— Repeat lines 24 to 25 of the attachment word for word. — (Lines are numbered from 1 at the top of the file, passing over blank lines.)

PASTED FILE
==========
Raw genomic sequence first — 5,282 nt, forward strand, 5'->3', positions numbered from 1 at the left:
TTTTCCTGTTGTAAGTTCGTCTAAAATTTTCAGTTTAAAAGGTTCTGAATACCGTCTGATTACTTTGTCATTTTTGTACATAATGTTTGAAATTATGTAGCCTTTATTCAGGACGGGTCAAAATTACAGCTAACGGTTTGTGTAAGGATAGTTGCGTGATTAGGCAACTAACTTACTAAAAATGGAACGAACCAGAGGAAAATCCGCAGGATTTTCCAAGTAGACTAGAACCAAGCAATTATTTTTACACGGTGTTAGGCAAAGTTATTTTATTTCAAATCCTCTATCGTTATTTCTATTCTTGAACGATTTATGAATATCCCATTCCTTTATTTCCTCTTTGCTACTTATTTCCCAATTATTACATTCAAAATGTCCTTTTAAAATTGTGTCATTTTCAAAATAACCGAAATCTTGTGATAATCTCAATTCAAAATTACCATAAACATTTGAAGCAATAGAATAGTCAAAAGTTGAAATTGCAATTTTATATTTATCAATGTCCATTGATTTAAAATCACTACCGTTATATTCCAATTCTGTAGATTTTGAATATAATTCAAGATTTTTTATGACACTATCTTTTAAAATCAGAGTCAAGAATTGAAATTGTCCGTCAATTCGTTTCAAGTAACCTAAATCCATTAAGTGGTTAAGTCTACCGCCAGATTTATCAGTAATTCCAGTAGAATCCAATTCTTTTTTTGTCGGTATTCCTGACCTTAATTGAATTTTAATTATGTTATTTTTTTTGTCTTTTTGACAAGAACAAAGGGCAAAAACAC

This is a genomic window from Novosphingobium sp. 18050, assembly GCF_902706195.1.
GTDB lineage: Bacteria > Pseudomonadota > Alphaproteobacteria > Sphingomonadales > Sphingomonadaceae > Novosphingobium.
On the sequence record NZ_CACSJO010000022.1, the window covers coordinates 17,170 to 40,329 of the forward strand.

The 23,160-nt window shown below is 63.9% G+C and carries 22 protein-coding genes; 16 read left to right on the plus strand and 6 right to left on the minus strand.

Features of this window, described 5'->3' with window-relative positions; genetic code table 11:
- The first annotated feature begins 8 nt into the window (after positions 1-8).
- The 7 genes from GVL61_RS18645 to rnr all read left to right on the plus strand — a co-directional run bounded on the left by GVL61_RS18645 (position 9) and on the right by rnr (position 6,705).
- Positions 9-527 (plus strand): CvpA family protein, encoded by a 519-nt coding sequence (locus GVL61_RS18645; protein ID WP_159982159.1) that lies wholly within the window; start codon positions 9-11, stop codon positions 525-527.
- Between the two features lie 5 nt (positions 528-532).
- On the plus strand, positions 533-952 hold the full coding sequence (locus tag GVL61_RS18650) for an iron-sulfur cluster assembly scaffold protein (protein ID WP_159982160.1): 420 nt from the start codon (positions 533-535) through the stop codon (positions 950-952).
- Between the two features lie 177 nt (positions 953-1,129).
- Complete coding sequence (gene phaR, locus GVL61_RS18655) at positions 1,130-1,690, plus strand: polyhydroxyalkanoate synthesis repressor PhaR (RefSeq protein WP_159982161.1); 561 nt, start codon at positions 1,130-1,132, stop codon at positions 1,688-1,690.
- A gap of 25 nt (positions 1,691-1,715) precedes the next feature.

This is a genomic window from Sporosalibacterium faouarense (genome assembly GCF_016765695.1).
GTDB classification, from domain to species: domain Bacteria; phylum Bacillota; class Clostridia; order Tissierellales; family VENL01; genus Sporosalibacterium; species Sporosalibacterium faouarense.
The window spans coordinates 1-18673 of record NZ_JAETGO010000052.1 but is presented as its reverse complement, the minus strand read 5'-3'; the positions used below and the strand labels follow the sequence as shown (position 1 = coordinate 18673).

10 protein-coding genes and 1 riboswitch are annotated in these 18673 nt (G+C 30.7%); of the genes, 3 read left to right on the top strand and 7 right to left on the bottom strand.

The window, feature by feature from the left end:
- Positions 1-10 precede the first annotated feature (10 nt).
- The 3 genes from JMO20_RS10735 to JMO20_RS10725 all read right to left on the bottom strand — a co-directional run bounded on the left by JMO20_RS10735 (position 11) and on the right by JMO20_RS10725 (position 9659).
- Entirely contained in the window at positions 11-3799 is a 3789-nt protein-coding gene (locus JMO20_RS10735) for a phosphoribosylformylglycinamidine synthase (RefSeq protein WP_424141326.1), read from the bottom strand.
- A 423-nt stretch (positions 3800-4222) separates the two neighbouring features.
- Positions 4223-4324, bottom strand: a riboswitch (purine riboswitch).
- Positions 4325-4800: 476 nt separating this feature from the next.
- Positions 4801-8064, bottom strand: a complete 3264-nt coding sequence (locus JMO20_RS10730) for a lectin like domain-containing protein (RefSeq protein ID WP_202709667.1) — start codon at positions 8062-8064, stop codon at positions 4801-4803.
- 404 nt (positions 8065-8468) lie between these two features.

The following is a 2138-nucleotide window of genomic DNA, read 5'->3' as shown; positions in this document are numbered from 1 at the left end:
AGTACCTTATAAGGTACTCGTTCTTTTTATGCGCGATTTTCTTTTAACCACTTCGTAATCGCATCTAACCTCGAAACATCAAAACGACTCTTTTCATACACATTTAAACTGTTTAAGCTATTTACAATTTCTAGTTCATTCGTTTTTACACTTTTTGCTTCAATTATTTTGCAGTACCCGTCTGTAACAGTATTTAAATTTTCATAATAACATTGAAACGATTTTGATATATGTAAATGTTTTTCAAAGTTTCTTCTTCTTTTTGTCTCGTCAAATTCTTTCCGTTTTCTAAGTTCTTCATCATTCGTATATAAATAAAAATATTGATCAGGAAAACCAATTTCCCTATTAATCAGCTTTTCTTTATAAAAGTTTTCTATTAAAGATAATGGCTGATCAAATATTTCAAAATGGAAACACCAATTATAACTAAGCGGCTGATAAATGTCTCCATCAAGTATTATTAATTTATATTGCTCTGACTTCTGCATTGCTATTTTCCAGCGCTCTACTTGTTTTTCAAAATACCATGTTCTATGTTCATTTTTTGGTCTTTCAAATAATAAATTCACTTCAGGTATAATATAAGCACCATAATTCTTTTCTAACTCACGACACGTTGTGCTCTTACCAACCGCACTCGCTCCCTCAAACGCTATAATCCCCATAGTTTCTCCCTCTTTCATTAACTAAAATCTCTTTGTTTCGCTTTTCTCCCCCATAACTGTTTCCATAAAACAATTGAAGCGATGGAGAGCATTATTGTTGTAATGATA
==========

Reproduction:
- A 423-nt stretch (positions 3800-4222) separates the two neighbouring features.
- Positions 4223-4324, bottom strand: a riboswitch (purine riboswitch).